Discussion in 'Tales From the Rabbit Hole Podcast' started by Mick West, Jun 11, 2019.
At 61, I am never too old to learn new things, I want to understand how things work and also revisit long forgotten knowledge. I have probably watched more flat earth YouTube videos than some flat earthers themselves. But why do I have those instant thoughts of 'ummm, that's odd, shall have to look into that'. But the one thing that Frazzles my brain is the 'perspective' claim...it simply makes no logical or rational sense at all. But why do flat earthers believe it, how does it make any sense to them.
sorry, I dont get that impression, especially right after the satellite-monologue and how they cant be seen-nonsense. and I dont belive her, when she says that the guys at the LA-observatory denied practically any visibility of satellites, regardless the gear or nacked eye ("we cant see them from earth", 08:15), thats ridicioulus; the guys from my hometown-observatory were the ones who showed me a satellite as it was ziping across the sky when I was 14.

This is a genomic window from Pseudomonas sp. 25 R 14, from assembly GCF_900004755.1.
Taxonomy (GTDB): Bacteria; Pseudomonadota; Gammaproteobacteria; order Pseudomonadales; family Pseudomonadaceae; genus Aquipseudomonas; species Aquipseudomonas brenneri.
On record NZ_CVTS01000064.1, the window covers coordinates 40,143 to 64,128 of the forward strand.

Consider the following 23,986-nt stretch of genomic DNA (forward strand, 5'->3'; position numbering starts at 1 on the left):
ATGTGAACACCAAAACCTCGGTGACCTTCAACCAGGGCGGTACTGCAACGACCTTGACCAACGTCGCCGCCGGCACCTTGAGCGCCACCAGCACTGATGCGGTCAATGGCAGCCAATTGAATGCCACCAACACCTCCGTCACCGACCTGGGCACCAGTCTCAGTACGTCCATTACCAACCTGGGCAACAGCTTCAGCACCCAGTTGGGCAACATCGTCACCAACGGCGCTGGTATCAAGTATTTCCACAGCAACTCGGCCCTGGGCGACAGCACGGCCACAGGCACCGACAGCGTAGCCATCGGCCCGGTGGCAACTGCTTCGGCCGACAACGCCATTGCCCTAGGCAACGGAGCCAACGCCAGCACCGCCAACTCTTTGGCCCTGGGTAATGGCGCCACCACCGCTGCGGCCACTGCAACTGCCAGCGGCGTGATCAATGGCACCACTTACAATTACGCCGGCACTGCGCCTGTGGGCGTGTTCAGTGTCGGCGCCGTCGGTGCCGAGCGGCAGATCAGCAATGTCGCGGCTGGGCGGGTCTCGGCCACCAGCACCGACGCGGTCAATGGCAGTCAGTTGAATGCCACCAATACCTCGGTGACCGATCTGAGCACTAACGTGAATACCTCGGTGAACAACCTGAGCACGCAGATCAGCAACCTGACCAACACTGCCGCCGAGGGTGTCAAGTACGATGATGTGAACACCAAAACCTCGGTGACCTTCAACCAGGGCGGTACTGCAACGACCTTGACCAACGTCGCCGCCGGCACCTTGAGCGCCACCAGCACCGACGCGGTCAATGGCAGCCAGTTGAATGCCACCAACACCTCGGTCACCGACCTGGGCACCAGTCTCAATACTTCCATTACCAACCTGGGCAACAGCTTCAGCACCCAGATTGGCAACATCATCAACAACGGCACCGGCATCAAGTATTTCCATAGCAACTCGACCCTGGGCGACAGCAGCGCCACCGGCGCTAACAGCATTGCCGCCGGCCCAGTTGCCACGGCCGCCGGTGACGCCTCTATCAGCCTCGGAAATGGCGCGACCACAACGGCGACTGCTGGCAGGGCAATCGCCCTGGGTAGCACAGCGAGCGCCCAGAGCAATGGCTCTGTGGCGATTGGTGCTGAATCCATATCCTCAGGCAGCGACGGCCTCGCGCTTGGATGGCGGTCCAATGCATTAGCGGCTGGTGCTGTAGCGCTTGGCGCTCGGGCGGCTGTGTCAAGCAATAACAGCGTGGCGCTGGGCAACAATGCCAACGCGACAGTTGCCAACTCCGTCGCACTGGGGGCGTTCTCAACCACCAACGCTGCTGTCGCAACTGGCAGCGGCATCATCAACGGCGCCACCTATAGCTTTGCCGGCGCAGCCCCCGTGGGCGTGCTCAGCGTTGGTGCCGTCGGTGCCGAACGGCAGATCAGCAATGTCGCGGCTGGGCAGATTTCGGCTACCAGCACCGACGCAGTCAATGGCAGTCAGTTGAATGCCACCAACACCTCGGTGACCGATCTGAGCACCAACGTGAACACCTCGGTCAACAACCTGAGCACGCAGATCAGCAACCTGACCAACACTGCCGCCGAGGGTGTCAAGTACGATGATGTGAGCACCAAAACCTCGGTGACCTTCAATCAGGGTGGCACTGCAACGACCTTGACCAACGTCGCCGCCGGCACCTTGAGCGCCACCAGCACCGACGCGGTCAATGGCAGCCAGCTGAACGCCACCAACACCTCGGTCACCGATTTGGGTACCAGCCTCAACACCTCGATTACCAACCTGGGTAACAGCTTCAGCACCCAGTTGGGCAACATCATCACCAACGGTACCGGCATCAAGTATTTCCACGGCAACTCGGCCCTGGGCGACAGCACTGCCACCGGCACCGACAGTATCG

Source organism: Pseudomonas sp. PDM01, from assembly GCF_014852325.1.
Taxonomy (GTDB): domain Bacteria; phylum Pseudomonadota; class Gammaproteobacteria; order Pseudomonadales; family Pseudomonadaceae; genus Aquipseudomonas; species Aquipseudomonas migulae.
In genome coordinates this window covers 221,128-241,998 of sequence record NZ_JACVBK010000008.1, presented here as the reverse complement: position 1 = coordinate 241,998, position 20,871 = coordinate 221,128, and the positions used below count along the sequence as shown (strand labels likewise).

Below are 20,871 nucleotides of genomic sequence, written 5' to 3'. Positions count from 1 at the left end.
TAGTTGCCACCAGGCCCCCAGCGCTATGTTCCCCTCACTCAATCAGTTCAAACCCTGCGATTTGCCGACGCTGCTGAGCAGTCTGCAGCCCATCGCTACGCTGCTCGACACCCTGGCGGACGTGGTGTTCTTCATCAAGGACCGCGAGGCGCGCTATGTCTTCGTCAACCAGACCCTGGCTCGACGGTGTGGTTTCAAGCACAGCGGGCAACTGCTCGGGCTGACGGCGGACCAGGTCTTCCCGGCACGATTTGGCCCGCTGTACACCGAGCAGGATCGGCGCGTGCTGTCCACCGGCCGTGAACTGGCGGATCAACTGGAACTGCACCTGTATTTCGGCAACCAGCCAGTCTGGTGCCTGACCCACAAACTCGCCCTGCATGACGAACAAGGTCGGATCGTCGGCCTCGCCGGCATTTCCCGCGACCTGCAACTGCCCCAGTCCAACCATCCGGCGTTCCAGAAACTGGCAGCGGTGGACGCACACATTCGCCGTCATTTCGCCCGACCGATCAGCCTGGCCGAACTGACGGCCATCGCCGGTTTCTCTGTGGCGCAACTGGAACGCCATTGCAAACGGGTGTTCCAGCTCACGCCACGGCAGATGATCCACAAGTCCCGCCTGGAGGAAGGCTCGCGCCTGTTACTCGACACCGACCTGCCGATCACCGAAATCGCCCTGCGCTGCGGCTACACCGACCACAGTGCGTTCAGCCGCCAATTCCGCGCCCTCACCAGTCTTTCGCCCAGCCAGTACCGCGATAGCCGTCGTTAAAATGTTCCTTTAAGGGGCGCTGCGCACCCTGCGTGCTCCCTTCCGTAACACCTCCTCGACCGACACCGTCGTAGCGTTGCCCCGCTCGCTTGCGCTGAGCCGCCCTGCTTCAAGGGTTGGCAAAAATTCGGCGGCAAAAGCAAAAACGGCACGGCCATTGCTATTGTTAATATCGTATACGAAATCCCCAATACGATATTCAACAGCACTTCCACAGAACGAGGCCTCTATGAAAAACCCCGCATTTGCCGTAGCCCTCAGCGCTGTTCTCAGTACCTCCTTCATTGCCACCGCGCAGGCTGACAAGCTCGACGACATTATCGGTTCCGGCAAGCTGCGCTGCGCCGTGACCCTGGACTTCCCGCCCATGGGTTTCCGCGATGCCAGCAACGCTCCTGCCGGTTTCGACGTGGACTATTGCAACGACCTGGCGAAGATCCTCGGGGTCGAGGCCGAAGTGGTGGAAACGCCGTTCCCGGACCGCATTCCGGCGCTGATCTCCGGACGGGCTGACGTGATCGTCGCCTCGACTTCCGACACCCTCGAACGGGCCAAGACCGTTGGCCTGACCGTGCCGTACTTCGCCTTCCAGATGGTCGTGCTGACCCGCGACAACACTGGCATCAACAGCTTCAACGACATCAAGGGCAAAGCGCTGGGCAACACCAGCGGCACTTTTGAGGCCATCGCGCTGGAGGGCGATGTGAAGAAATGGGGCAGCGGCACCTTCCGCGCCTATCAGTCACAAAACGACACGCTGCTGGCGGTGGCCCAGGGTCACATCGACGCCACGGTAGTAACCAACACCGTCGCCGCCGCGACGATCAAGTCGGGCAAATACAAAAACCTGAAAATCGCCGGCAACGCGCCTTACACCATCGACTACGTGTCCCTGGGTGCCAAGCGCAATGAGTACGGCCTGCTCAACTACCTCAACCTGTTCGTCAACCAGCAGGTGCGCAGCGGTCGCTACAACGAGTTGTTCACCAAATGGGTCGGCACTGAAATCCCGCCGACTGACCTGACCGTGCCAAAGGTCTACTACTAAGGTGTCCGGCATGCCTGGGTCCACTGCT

edit/ 23:10 - 24:20; sounds like she twist some of your statements in her memory in a very odd way. you seem almost to gentle to her, mick. this is kinda weird and painful to listen to. for me it is. ed2/ still is.
To one degree or other, I think there's a pretty drastic difference between the expectations that flat earthers have concerning satellites and reality. For instance, they might see a visualization of satellites around earth like this:
...and take it entirely literally, without applying any proper scaling to the system (i.e., they are this big, this far away, are this reflective, etc.). Understanding the variables involved with watching satellites, it doesn't surprise me, personally, that getting a good view of satellites (barring the ISS, which is very easy to spot) is quite hard.
Besides that, there may be a bit of a disconnect between what a flat earther and "globehead" consider "seeing" a satellite -- the globehead comprehends that small size and great distance means that satellites only appear as a small dot of light to the naked eye. The flat earther hears about the thousands of satellites orbiting earth, and immediately assumes that they should appear as a fusillade of incredibly bright shooting stars. Anything less means that satellites are fake.